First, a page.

As is often the case in life, it is a question of effort versus reward. Ultra running takes a lot of effort but the reward is worth it. We invest enormous amounts of energy in our sport. If we never got any energy back from it, we would just stop doing it. But that is not what happens. What we do get back are the healthiest, most nutrient-dense calories you can get, in the form of breath-taking views from the top of mountains, oxygen-rich air in thick forests, the beat of our hearts and feet on a silent, empty road… and delving deep into the abyss of our own souls to come eye to eye with our monsters, the ones that tell us we can't do this. And we get to slay them. That. That is why we endure the pain. We transcend ourselves, we go past our limits, we venture further than we thought was possible. We triumph. Mind over matter.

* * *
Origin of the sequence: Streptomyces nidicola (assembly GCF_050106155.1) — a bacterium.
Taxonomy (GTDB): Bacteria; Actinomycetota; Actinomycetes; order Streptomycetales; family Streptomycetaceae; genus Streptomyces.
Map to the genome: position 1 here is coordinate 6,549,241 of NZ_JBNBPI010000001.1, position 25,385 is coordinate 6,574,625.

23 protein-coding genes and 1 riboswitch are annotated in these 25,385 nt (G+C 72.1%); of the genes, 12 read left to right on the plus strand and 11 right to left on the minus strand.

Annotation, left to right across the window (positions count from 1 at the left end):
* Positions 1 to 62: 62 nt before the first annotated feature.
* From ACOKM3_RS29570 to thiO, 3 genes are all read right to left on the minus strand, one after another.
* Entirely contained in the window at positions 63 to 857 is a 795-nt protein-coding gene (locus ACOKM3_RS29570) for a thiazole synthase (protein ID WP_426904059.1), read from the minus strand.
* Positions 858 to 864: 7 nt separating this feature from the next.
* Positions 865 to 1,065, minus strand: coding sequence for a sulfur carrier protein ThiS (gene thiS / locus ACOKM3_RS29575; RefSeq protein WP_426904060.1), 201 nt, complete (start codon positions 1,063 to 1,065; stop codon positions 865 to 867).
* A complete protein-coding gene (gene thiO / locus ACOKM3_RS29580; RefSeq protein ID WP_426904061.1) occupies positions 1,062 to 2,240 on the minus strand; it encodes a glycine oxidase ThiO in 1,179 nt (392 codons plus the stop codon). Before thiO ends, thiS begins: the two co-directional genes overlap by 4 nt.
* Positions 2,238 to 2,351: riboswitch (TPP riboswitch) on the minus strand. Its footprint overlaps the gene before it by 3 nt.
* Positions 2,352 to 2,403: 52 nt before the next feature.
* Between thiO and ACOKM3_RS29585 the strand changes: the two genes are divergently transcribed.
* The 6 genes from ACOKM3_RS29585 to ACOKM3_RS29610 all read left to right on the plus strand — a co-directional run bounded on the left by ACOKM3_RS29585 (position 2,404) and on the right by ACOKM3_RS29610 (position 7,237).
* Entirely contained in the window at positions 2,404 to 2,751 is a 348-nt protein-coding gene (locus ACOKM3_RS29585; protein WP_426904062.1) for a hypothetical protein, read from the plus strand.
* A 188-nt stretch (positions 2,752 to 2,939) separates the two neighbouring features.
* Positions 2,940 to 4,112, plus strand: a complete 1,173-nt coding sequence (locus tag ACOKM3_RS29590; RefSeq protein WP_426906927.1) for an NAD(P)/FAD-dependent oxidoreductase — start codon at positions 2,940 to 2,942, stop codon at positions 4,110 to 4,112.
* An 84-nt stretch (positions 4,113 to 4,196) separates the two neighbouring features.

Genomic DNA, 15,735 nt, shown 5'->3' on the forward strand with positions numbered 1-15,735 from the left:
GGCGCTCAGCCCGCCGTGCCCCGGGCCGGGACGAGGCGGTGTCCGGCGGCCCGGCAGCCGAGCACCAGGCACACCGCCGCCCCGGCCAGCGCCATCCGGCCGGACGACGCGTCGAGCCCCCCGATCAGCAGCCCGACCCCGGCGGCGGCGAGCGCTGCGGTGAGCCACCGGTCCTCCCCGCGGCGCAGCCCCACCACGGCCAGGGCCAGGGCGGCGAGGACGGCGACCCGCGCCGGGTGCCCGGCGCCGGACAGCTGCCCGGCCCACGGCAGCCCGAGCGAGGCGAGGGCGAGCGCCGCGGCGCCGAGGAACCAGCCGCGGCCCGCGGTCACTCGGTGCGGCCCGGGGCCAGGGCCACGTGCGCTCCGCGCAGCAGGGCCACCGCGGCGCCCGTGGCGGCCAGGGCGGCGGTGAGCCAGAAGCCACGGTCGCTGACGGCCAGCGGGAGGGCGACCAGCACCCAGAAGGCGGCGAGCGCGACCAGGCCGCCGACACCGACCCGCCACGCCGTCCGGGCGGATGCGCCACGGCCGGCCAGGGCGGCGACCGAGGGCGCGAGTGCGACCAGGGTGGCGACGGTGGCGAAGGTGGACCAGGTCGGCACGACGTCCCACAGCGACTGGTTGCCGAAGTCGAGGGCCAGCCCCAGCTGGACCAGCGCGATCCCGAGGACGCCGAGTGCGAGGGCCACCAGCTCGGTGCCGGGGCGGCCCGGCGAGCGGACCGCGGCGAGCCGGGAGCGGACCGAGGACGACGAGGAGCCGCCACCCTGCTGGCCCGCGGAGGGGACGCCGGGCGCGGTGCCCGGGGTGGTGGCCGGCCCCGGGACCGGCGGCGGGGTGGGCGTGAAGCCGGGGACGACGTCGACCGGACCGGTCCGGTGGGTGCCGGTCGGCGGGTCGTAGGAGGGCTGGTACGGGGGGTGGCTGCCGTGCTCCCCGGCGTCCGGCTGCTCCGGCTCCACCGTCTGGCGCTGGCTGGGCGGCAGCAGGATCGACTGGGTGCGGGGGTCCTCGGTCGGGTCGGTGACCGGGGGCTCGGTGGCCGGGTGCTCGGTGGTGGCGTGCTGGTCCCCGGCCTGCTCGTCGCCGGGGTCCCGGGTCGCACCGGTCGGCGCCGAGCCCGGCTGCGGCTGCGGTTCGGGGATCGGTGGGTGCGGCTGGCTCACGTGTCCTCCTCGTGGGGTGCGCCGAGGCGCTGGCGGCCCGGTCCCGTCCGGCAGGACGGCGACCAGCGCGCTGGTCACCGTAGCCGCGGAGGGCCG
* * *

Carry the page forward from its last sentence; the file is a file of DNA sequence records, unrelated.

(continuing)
And then, when the race is over, we get to lie back and enjoy the memories we have created, where pain once again becomes nothing more than a cognitive exercise, unable to yield its power over us. We know that we persevered. We know that we conquered pain. We learn that there is an end to the pain, and that all we have to do is wait it out. We get stronger, patient, self-confident. We get an extra arrow in our quiver for when we have to face other, involuntary trials in life. Because then we know that this, too, shall pass.